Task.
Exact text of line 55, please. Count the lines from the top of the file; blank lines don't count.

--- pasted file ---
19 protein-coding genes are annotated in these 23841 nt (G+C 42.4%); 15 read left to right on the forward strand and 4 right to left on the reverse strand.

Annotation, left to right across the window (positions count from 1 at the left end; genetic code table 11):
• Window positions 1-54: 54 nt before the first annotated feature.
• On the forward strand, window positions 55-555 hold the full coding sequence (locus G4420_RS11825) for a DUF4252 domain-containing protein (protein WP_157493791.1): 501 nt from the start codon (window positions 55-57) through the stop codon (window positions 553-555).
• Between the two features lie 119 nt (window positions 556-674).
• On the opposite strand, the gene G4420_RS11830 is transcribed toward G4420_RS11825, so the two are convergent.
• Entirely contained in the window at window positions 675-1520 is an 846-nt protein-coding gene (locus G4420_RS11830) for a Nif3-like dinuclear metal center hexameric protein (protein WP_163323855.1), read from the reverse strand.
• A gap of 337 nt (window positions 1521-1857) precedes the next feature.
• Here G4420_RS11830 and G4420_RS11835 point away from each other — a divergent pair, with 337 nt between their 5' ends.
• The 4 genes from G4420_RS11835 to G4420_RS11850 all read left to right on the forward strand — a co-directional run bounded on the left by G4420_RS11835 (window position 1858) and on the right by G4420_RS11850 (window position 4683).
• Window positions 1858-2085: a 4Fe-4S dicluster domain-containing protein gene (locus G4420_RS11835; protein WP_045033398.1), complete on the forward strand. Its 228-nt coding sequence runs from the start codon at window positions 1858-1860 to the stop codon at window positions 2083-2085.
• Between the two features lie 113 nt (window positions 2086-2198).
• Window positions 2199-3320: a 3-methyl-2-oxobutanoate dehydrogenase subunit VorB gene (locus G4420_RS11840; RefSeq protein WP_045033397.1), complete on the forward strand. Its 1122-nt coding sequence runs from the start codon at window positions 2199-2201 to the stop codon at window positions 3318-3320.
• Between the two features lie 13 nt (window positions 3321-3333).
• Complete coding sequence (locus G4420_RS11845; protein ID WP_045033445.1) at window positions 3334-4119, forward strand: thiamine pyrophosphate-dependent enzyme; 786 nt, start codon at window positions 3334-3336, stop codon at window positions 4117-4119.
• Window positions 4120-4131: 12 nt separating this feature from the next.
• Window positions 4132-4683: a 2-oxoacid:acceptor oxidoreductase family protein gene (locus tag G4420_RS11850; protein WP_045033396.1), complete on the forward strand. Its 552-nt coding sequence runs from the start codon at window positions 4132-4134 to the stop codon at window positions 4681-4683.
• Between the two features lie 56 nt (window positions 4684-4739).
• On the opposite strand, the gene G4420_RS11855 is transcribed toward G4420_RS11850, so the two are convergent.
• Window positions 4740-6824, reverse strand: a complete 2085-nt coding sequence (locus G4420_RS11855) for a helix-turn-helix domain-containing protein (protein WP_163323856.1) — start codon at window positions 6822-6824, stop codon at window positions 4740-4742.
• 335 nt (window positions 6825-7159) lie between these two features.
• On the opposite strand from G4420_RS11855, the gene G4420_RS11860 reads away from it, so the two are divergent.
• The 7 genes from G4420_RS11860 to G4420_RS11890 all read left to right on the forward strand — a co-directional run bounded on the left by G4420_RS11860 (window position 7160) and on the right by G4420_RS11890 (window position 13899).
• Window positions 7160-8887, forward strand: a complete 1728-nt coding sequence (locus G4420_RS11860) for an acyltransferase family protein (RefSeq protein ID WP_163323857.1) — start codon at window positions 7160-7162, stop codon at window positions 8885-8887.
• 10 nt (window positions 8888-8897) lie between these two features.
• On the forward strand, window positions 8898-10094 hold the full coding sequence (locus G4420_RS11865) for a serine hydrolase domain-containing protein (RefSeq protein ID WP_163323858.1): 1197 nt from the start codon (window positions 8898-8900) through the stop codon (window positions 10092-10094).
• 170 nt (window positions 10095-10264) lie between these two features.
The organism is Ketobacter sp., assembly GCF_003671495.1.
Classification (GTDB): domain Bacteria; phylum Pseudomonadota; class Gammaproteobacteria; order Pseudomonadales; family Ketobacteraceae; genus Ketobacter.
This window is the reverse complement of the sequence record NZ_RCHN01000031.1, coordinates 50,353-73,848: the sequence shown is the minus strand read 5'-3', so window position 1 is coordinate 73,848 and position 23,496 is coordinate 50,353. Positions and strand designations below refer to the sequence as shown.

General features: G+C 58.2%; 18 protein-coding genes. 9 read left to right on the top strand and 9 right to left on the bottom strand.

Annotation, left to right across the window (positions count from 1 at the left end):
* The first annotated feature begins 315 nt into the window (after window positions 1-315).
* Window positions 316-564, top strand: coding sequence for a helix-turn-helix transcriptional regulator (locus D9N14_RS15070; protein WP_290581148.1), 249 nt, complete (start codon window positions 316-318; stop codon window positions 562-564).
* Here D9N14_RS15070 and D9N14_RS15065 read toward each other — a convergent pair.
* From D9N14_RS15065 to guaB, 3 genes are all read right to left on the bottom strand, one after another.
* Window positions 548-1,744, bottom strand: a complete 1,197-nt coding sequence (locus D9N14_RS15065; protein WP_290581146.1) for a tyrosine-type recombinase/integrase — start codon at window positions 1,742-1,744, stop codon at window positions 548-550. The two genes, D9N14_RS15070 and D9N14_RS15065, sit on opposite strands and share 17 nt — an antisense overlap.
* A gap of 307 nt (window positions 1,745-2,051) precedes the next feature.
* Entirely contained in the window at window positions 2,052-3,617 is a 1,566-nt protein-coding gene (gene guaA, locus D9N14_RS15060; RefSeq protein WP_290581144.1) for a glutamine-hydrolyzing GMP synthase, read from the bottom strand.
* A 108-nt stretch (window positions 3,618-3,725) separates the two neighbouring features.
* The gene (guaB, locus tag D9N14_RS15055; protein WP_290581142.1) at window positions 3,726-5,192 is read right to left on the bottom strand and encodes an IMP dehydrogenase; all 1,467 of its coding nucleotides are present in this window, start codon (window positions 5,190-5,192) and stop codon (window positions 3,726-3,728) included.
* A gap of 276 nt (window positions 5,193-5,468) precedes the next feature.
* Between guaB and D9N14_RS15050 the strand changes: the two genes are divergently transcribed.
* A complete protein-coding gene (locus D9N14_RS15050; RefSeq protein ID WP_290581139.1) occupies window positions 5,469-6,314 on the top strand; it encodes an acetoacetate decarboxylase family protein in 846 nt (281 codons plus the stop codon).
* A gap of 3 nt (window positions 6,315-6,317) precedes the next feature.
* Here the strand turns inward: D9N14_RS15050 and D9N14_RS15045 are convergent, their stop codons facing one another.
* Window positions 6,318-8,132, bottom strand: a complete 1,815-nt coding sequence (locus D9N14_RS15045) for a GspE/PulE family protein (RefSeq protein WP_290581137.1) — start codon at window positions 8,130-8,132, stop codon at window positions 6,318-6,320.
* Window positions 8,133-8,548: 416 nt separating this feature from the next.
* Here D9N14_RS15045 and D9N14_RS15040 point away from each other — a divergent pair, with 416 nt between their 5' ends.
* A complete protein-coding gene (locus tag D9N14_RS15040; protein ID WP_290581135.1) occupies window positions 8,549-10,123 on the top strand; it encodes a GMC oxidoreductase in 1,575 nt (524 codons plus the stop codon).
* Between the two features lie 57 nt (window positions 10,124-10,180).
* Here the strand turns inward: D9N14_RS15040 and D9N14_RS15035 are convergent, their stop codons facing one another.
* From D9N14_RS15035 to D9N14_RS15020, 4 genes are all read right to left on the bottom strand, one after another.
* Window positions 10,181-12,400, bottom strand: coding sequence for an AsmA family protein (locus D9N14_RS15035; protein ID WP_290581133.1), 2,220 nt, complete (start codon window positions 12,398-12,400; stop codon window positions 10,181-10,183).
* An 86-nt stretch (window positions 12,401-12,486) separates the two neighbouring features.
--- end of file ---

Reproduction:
* An 86-nt stretch (window positions 12,401-12,486) separates the two neighbouring features.